Jules Verne’s classic novel, The Mysterious Island, first published
in 1874, is best remembered not so much as a castaway saga, but as the story that
the drew the adventures of Captain Nemo to a close. In The Mysterious Island,
Verne explains that Nemo was born an Indian prince, who joined the rebellion of
1857 against the British rule of his homeland. His family killed, he fled with a
few loyal followers to the seas, building his fabulous submarine, the Nautilus.
He then begins to take revenge against British warships at sea, as told in Twenty
Thousand Leagues Under the Seas.
In early 2012, two new versions of The Mysterious Island have appeared
on screen, one in movie theaters, the other on the Syfy Channel. In particular,
Journey 2: The Mysterious Island, an enjoyable sequel to Journey to the
Center of the Earth 3-D (2008), incorporates elements of several Verne
stories, not only Twenty Thousand Leagues Under the Seas and The Mysterious
Island, and a bit of The Golden Volcano, first published in English
The Mysterious Island, and Twenty Thousand Leagues Under the Seas,
were first brought to the movie screen in a 1916 silent epic, actually the first
fiction film partly shot under the sea. Dozens of other versions of both novels
have appeared around the world since, including many pastiches continuing the voyages
of Captain Nemo.
A major recent discovery, however, changes the way we know The Mysterious Island
In fact, it was a novel Verne had been working on for a decade, an epic entitled
Shipwrecked Family: Marooned with Uncle Robinson
this version was rejected by Verne’s French publisher. He demanded it be entirely
rewritten, starting from scratch. That new novel is the classic known as The Mysterious
Only a few incidents are similar between the novels; and all the characters are
different. Shipwrecked Family told of a mother, father, and their young
children, whose ship is seized by pirates, and castaway on a small boat, with only
an avuncular old sailor to help them. By contrast, Mysterious Island begins
amidst the American Civil War, as prisoners escape in a balloon carried on a storm
to a Pacific island.
In Shipwrecked Family, like Mysterious Island, the castaways must learn
to survive with no resources outside of their own knowledge. Moreover, the flora
and fauna of the island do not match the hemisphere, and there it appears that some
of the animals have been used in scientific and biological experiments.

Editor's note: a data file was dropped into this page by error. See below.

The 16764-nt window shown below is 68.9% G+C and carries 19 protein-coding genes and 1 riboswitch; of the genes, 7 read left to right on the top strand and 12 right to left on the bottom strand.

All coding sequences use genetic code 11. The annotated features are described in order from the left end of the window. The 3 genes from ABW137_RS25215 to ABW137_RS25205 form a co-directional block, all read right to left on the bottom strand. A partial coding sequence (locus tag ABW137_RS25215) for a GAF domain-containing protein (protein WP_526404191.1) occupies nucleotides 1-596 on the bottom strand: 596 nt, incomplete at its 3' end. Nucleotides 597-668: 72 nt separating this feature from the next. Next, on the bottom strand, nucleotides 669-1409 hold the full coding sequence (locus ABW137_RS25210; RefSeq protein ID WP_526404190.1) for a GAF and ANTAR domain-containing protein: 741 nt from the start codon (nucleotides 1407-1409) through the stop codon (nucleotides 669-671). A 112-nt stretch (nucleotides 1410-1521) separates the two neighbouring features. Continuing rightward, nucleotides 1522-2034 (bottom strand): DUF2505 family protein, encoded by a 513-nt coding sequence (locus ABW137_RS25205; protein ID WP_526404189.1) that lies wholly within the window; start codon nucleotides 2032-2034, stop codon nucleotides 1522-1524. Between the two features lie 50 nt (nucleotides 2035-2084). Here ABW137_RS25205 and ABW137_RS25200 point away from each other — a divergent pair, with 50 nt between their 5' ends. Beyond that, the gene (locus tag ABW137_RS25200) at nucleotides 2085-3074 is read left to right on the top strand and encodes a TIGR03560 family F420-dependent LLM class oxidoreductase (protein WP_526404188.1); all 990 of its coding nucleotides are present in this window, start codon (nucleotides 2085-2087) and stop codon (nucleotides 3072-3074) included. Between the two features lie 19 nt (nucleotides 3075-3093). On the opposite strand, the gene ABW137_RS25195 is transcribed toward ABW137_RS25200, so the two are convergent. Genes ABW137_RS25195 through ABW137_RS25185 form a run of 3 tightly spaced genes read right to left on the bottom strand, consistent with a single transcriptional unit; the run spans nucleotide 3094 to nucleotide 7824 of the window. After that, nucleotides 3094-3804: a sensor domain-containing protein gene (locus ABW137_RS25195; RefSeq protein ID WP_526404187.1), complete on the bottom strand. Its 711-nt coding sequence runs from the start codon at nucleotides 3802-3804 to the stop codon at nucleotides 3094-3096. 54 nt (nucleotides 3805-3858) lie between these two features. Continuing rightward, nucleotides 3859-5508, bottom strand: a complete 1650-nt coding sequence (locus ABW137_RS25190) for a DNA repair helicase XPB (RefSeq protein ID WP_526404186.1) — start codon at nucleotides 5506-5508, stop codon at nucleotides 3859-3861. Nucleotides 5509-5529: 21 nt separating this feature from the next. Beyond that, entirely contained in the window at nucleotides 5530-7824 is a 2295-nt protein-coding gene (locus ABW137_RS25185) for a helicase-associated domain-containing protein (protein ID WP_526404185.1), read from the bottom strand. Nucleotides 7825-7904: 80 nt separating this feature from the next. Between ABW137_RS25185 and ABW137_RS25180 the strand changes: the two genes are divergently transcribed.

This was a theme added to the film adaptation of Mysterious Island in 1961
by Ray Harryhausen, and now that Shipwrecked Family has been published, it appears
Harryhausen was more in tune with Verne’s original ideas than could have been
guessed at the time. Exactly how Verne intended to complete Shipwrecked Family
remains unknown, due to his publisher’s intervention—and there is no
knowing if, as in Mysterious Island, Shipwrecked Family would
also have included the end of Captain Nemo. Given just how close we now know Verne
and Harryhausen were in their thinking, the North American Jules Verne Society dedicated
their publication of to the special effects master.
is the second volume (of eight published to date) in
an ongoing series of first-time-ever Verne translations, edited by Brian Taves for
the Verne Society, and published by BearManor Media, and available on Amazon.com
All the books are profusely illustrated with the original 19th century
engravings from Verne novels, and the cover is modified from one of the French first
editions. Supplementing the story is critical background, including two essays by
Verne about his enjoyment of “Robinson Crusoe” type stories. Expert
translation is provided by Sidney Kravitz, also translator of the definitive modern
edition of The Mysterious Island (Wesleyan University Press, 2002).
Of the Verne Society’s series, Michael Dirda of the Washington Post praised
the first volume, commenting:
“I am a Jules Verne reader and collector. As such, I deeply appreciate the
new editions of Verne being published by BearManor Fiction in its Palik Series.
The most recent volume The Marriage of a Marquis features a wealth of extras,
starting with essays by three of the leading Verne scholars of our time: Brian Taves,
the late Walter James Miller, and Jean-Michel Margot, followed by commentary by
translator Edward Baxter and an additional Verne fragment translated by Kieran M.
O’Driscoll. The paperback’s gorgeous cover resembles one of the classic
French Hetzel editions. Jules Verne was more than just a writer of boys’ adventures
and his oeuvre extends way beyond the four or five classics that everyone knows
about. He’s a writer well worth exploring and rediscovering.”